Lowe's charity was the Mattel Children's Hospital at UCLA. Lowe began visiting patients at the hospital last year and then formed D-Lowe's Heroes this year, bringing young cancer patients and their families to Dodger Stadium each month for VIP tours. The Dodgers have nominated him for Major League Baseball's Roberto Clemente Award for his good deeds.

So how much were we playing for?

"How about $500?" I suggested.

"$500 it is," said Lowe.

Now that I'd put the money on the line, I needed an edge. I told him I hadn't played since I was 14.

"Which hand goes on top?" I asked.

We started at the backstop rather than home plate, so it would be harder for him to end the challenge with one swing. From there, the center field fence looked like it was in Glendale.

I went first, hitting off a little AstroTurf mat so I didn't take a divot big enough to break a Dodger's ankle and put them out of the pennant race for good. My big swing produced a rather anemic little sacrifice fly to left-center.

Not a good start.

Lowe nonchalantly lined one up and took a fluid, sweet swing that caught the ball perfectly, sending it straight at the 395 sign in center. I thought I was done, but Lowe's ball didn't get any help from an incoming breeze and fell about 30 feet short.

We moved halfway to home plate for the next shot, and then all the way to the plate after that. Tiger Woods could probably throw his bag farther than I was hitting the ball, but Lowe's second and third shots caught more wind and hit the warning track and then the wall.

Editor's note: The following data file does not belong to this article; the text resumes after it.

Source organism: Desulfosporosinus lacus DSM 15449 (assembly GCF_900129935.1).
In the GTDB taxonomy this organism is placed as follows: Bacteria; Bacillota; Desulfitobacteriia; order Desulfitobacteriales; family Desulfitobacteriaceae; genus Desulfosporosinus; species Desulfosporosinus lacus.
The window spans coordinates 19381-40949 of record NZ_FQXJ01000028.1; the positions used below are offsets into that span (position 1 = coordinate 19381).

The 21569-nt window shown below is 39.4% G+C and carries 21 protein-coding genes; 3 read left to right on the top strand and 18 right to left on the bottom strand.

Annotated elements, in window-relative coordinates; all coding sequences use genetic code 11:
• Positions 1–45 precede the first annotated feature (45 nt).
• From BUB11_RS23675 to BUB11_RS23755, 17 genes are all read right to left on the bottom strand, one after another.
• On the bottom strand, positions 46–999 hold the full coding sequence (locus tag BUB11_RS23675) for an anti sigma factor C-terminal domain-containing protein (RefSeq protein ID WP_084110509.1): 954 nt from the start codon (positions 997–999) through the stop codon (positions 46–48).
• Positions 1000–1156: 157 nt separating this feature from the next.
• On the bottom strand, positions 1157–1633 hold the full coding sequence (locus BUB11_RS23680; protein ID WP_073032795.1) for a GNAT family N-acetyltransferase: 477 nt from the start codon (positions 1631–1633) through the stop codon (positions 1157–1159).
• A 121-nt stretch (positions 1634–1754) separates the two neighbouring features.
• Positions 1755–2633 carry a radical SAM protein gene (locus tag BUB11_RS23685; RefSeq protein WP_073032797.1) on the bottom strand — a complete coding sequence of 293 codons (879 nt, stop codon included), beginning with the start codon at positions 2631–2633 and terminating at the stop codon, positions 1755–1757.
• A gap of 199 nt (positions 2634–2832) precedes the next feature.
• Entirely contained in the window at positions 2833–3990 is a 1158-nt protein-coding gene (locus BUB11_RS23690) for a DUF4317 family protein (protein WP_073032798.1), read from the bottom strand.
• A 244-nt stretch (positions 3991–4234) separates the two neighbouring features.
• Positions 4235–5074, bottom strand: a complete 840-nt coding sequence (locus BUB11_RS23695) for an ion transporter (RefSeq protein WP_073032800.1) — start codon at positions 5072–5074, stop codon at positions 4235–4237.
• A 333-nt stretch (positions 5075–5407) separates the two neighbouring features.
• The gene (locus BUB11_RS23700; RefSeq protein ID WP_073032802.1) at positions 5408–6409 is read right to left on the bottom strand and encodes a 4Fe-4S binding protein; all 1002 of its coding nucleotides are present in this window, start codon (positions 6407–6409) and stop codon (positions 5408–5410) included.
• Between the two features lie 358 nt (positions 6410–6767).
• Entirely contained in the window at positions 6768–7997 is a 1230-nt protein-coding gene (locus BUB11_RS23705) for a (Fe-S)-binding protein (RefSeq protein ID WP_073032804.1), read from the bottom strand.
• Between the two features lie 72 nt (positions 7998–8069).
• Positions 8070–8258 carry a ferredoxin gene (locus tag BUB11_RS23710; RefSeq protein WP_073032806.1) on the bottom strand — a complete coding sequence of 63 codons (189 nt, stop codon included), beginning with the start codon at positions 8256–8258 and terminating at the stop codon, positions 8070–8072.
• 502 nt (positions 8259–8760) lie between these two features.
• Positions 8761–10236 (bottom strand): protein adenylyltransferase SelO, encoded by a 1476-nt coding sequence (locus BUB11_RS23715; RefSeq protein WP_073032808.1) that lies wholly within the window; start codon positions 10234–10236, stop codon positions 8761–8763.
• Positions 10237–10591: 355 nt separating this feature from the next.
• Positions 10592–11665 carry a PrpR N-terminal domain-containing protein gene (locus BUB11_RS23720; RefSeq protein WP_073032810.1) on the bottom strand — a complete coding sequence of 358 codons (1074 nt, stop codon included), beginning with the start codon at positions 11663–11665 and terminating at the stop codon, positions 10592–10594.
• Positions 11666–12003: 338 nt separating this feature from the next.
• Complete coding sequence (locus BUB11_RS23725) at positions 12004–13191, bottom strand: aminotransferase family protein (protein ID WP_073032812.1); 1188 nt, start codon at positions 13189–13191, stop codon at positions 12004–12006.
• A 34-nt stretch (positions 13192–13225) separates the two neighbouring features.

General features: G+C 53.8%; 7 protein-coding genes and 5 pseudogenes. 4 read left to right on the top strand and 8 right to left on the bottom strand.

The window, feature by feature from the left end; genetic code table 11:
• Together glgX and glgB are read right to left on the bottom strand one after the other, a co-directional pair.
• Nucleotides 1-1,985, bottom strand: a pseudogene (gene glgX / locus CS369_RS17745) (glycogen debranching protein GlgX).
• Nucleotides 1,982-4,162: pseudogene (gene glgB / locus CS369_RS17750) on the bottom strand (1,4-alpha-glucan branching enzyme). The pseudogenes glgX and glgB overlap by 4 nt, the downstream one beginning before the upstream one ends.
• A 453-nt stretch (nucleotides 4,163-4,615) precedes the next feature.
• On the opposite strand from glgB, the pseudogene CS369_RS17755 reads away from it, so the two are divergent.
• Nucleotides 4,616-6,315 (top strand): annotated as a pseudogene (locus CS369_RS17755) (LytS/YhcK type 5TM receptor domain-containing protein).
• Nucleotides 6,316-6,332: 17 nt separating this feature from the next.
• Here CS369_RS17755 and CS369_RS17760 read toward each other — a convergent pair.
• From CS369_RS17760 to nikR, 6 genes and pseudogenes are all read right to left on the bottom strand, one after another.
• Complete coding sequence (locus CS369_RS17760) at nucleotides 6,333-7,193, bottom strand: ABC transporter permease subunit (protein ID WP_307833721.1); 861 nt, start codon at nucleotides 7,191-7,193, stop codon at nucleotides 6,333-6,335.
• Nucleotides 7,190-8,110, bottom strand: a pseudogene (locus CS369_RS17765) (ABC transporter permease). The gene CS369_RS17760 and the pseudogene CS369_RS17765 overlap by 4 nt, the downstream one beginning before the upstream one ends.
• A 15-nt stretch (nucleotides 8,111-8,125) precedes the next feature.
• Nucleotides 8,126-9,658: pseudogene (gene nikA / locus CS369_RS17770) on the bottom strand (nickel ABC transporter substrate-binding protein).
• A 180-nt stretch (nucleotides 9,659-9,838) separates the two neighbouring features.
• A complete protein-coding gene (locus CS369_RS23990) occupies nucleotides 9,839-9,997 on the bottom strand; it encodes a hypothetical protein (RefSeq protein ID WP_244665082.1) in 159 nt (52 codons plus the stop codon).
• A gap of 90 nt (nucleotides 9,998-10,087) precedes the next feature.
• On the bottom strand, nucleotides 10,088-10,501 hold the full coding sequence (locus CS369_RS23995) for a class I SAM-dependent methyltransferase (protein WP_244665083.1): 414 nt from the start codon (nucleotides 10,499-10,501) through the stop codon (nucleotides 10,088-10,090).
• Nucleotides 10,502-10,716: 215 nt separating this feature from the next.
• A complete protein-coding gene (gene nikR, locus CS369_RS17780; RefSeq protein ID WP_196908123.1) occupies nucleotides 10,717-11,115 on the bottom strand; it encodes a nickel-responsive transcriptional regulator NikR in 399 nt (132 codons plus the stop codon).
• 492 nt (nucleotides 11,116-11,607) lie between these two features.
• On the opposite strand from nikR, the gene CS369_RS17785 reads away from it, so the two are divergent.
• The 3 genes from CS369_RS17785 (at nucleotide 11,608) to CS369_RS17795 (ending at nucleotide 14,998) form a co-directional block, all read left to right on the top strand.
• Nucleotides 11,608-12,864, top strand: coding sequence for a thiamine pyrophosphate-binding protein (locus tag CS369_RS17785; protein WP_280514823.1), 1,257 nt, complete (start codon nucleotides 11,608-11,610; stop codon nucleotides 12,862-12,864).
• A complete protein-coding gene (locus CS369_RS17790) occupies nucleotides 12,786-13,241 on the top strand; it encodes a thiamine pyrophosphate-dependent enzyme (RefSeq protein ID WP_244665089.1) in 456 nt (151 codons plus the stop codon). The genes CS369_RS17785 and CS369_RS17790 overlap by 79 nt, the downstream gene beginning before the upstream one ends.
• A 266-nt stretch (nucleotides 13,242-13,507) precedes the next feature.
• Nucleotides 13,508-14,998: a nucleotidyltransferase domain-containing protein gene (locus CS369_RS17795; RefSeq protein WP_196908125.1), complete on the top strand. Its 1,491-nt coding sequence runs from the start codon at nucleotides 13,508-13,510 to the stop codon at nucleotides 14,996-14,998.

I was still in the game, at least. Lowe advised me to play the ball back farther in my stance.

"You hit one left and you hit one right," he said, telling me the next shot was guaranteed to go straight.

It did. But I hit a sinker as good as the one Lowe throws, and it touched down 60 feet away at the pitcher's mound. Children, on a tour of the stadium, winced and prepared to duck for cover on my next shot.

On his fourth try, Lowe's Titleist cleared the fence and took my wallet went with it, setting me back 500 samolians.

Pride, and stubbornness, wouldn't let me quit. We had agreed that we would keep moving forward until both of us had cleared the fence. Lowe told me he hoped, for my sake, that I didn't end up taking swings from second base.

But his insults were like spit wads off a battleship. I moved halfway to the mound and told him I was feeling it now.

The shot followed the same trajectory as Apollo 11. OK, so it only cleared the fence by inches.

"For conversation's sake," Lowe said, it was more like "30 or 40 feet" out of the park.

S.Lo wrote out the check and handed it to D.Lo, and then I felt guilty about letting down CASA of Los Angeles. So I'm going to write CASA a check too.

I don't think Fernando Valenzuela could have kept up with us, but I'm going to give him a chance to redeem himself. This winter, if he plays winter ball in Mexico as he's been doing for years, I want to take my swings against him in batting practice. With a baseball bat.

He gives me 10 pitches to hit, and if I can drive one to the fence on a fly, a roll, or on the back of a pigeon, he donates to the charity of my choice. If I can't, I'll write a check to his charity.

Come on, Fernando. Don't weasel out on me again.

see the video of the s.lo-d.lo charity challenge at www.